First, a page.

I am selling my house to a young couple with a daughter. They look very young, certainly not even thirty, and this will be the second house they buy, having flipped one a few years ago. I am amazed at—and somewhat envious of—their lack of age and their ability to afford a home in one of the more expensive part of the country. When I was in my late twenties, my then-wife and I bought a dilapidated townhouse in Washington, DC, and it needed everything. We paid the equivalent of $30,000, and back then it was all the money in the world, and then some.
The buyers think my house has potentials. They plan to tear out the kitchen and possibly the bathrooms, repartition the upstairs, and then repaint the rooms in pastels. Two decades ago, I did the exact opposite, taking walls down and opting to cover the bland eggshell paint with bold burgundies, blues and greens.
It’s all very odd.
I am gratified that the place won’t be torn down by a developer. I worried about the fish in the backyard pond, the fox that I see every few days, and the trees and shrubs I planted over the years to commemorate people I loved who’d died.
I’m under no illusion that the house will stand forever, though. It’s a typical, small suburban home of no architectural value. It was built as median-income housing in the 70s and originally sold for $49,000. In recent years many of the neighboring houses have been torn down so builders could erect McMansions with handkerchief yards, and these now command seven-figure prices. Mine does not, but it stands on almost a half-acre of land and sometime in the very near future, someone will realize that four or five townhomes could be built on the plot. I am within walking distance of Metro, three minutes by car to 66, and five minutes from 495. I give my house three or four years, tops, before it is levelled and replaced.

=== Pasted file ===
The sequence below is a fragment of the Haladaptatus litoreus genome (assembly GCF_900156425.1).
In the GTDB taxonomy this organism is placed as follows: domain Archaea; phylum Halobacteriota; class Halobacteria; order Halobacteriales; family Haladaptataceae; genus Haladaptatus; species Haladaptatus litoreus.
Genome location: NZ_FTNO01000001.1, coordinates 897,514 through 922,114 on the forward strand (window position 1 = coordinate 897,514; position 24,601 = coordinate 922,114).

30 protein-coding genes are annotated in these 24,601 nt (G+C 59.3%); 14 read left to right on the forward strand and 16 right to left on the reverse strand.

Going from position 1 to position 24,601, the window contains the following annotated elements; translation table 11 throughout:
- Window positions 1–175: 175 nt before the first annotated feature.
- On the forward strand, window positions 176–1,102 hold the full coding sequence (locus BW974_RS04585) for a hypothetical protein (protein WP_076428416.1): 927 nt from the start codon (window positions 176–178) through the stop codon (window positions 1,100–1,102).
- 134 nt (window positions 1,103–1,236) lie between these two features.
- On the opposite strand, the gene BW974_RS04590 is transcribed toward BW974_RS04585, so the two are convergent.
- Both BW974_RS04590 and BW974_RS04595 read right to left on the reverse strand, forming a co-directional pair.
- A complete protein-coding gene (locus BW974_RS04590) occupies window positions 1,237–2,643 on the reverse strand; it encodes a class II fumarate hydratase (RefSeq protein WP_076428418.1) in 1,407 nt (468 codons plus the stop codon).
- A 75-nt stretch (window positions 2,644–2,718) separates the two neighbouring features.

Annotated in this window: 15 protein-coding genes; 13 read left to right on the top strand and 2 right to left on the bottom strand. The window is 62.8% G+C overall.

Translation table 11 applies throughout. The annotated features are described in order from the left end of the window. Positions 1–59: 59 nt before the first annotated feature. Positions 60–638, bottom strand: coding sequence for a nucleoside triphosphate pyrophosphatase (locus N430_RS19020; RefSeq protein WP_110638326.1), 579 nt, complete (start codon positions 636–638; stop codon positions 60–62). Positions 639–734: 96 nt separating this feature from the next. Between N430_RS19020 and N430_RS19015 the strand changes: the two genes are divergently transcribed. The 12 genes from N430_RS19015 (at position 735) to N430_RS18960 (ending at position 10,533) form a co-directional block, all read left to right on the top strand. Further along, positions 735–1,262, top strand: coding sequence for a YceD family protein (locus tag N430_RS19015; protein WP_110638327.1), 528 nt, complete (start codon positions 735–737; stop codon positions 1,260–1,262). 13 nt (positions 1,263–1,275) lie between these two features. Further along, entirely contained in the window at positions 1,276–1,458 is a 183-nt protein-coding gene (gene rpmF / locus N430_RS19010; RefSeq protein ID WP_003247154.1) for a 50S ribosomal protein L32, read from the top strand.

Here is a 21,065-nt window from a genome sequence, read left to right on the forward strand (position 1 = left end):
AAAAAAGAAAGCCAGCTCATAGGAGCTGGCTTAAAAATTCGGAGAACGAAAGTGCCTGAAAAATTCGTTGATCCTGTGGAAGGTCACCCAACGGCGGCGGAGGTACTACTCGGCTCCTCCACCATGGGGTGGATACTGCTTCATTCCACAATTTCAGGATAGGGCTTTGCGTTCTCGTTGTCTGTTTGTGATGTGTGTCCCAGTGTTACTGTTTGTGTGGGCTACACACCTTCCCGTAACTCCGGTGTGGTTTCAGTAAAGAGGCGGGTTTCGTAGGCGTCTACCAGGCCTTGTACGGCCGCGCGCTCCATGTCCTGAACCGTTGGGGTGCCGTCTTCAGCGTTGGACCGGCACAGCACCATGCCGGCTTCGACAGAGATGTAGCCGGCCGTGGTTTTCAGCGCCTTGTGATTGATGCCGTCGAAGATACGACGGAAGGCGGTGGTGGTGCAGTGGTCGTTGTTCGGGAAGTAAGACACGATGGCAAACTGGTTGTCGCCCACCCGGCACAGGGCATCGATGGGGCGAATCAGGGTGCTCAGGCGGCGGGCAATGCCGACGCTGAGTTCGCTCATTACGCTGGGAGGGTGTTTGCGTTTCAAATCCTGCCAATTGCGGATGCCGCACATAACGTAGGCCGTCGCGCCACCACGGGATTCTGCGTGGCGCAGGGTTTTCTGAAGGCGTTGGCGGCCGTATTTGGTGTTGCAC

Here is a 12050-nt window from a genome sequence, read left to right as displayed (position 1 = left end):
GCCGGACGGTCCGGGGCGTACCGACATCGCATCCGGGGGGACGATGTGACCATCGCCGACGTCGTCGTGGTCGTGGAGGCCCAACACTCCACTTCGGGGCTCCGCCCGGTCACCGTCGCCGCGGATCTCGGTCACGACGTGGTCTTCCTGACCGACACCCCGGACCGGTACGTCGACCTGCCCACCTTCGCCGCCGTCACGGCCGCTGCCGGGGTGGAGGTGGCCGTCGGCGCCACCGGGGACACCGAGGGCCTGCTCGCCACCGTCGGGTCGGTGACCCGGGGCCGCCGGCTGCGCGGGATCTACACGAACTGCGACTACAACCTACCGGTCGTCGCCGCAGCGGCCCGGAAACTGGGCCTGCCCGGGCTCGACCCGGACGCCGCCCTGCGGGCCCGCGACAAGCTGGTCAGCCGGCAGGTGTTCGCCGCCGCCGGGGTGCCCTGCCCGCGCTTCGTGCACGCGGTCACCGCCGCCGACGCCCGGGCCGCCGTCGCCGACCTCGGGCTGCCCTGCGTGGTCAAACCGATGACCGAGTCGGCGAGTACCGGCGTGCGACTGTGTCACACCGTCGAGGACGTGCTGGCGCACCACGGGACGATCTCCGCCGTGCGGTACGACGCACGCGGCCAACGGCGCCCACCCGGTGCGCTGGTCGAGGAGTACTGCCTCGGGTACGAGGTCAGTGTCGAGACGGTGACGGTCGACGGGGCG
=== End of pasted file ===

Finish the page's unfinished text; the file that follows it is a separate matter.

We held a yard sale, and I am grateful to Arielle, Gina, Stacey and Ellen for helping. All in all, we sold almost $450 of varied items. The most interesting moment came on Sunday, when a gentleman who’d been there the day before and bought a two-dollar pair of pliers, returned. He wandered about the driveway, then rearranged the tools on one table so that saws were aligned and wrenches faced the same direction. He squared the assorted screwdrivers and sorted the hammers according to size. Then he smiled, nodded, and left without buying anything.